The Spokes pendant lamps by young design practice Garcia Cumini for Foscarini suggest the delicate spokes of a bicycle or the bars of a birdcage. Launched in two colours and two shapes, they have two LED lamps within the base to create both up and down lighting.

Spokes pendant lamp Foscarini

Mobile Chandelier 9 by Michael Anastassiades was perhaps my favourite product of the fair. I am familiar with his collections for Flos – the IC collection seemed to be everywhere on furniture stands – but the designs produced under his own label were so beautiful as to take my breath away. More sculpture than lighting, they never the less are functional lights which I would love to display in our store.

Mobile Chandelier Michael Anastassiades

Keep your eyes on our website and in store as we add many of these products to our range over the next few weeks.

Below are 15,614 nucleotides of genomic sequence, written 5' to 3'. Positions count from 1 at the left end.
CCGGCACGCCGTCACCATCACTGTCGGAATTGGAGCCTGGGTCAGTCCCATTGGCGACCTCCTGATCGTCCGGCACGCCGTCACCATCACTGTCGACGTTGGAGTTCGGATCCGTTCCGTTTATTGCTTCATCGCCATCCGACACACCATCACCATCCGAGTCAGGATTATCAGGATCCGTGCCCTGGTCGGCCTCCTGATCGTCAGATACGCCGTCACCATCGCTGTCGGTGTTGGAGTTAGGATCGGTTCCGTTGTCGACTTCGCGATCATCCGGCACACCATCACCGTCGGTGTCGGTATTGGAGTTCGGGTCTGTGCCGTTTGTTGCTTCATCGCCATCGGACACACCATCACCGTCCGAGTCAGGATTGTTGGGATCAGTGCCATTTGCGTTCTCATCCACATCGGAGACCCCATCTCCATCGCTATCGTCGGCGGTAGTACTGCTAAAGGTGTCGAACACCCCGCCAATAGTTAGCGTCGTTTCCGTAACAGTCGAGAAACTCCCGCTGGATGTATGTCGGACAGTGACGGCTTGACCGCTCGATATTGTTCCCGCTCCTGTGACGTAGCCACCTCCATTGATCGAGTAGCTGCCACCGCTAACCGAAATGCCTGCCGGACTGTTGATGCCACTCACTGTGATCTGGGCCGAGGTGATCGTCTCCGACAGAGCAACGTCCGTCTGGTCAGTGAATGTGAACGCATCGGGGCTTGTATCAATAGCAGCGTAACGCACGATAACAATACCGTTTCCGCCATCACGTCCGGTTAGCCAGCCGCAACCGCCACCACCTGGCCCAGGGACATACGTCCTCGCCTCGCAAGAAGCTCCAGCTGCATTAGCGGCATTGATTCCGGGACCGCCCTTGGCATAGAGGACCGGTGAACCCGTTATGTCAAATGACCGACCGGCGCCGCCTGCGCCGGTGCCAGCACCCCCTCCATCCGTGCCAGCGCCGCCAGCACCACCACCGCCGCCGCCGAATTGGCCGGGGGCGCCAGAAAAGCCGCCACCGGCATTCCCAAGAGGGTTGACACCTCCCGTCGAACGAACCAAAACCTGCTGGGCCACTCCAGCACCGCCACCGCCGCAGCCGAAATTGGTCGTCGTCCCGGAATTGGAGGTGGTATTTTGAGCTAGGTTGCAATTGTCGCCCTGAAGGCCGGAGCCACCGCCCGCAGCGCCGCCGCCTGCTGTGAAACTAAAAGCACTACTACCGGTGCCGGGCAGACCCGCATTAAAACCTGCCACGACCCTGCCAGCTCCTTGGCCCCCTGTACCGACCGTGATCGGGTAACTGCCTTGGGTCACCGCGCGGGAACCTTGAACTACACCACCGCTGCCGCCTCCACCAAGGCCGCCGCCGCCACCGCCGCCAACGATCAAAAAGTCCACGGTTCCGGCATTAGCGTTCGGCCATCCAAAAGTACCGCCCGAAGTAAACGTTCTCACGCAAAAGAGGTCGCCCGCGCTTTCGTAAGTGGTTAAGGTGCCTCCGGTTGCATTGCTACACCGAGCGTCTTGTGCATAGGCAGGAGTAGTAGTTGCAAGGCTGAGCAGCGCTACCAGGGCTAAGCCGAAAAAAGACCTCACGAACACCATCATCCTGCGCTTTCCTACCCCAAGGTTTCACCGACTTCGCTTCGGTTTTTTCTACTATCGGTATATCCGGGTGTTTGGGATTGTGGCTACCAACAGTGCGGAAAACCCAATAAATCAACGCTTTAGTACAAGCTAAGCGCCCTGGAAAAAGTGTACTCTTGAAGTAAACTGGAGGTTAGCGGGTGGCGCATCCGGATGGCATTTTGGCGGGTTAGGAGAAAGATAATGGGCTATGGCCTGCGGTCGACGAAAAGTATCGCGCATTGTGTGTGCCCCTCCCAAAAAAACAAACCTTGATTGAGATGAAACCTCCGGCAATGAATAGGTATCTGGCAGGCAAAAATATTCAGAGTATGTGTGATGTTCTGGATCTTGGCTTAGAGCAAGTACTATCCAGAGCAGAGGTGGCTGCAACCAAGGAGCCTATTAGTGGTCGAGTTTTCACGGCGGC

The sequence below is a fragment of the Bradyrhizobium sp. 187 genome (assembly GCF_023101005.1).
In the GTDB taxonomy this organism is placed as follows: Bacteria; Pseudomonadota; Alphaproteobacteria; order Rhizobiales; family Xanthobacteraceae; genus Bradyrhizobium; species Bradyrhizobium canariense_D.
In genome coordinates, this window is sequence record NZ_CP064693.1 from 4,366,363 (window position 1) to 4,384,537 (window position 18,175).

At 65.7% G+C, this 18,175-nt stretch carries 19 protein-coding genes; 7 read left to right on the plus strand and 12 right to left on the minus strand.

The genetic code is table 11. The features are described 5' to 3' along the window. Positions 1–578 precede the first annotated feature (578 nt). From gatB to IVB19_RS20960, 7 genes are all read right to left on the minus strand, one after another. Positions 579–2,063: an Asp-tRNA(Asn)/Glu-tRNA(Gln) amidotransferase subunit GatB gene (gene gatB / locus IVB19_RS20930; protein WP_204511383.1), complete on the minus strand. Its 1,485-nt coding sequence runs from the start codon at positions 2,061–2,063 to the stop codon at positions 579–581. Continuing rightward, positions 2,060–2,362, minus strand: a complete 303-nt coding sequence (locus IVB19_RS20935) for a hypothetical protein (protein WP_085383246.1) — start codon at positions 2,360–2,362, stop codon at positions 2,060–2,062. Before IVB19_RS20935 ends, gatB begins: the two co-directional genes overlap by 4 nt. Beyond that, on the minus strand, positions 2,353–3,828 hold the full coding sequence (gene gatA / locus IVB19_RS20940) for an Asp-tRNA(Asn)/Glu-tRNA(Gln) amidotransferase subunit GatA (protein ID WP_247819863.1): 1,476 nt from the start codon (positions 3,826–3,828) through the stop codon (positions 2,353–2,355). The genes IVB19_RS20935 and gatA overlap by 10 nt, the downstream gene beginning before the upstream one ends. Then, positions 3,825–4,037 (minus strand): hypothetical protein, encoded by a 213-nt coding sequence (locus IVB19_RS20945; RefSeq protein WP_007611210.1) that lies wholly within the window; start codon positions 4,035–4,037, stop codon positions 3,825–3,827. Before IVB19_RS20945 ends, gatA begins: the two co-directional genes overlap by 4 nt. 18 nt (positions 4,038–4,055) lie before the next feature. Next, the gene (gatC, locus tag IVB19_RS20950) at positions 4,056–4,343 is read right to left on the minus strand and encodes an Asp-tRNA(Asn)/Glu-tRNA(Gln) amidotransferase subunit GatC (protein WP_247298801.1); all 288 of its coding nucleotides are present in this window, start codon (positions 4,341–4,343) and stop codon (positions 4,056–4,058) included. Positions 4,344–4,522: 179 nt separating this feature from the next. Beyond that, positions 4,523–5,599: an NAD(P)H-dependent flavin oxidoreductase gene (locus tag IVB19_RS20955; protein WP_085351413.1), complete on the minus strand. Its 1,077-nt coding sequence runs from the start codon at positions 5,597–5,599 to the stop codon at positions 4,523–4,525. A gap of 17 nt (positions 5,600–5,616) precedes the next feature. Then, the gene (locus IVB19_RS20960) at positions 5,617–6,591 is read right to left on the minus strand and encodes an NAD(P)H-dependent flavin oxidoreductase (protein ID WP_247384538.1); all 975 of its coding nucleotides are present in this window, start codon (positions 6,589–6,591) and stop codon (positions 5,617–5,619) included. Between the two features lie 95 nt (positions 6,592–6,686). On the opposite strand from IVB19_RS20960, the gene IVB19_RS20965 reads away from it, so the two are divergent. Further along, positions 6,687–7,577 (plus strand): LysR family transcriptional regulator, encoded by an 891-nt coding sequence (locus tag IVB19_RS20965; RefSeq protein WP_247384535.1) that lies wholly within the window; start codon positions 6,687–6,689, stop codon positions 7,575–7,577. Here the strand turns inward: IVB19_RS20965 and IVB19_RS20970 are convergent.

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Fondation Le Corbusier

“La Roche, someone who has a fine collection like yours needs to build a house worthy of it.” – Le Corbusier

Raoul La Roche During a recent jaunt to Paris, I paid a visit to Maison La Roche; the first of a series of experimental houses designed by Le Corbusier and his cousin, Pierre Jeanneret, in and around Paris during the 1920’s. Set on a modest plot of land at the end of a cul-de-sac located in the 16th arrondissement, Le Corbusier was in fact commissioned to design two houses here in 1923: a house (Maison Jeanneret) for his brother, Albert, and his family along with a combined house and art gallery (Maison La Roche) for his friend and Swiss compatriot, Raoul La Roche.

Raoul La Roche was born in Basel and after training at business school in Neuchâtel, he settled in Paris in 1912 to pursue a career in finance. In 1918, he was introduced to Charles-Edouard Jeanneret, who adopted the name Le Corbusier in 1923, and along with his friend and artist, Amédée Ozenfant, they schooled La Roche in appreciating the purist painting they both championed and were producing themselves at the time. La Roche amassed a formidable collection of modern art, including works by Picasso, Braque and Léger, and commissioned Le Corbusier to design and build him a home that could combine a gallery to house his collection.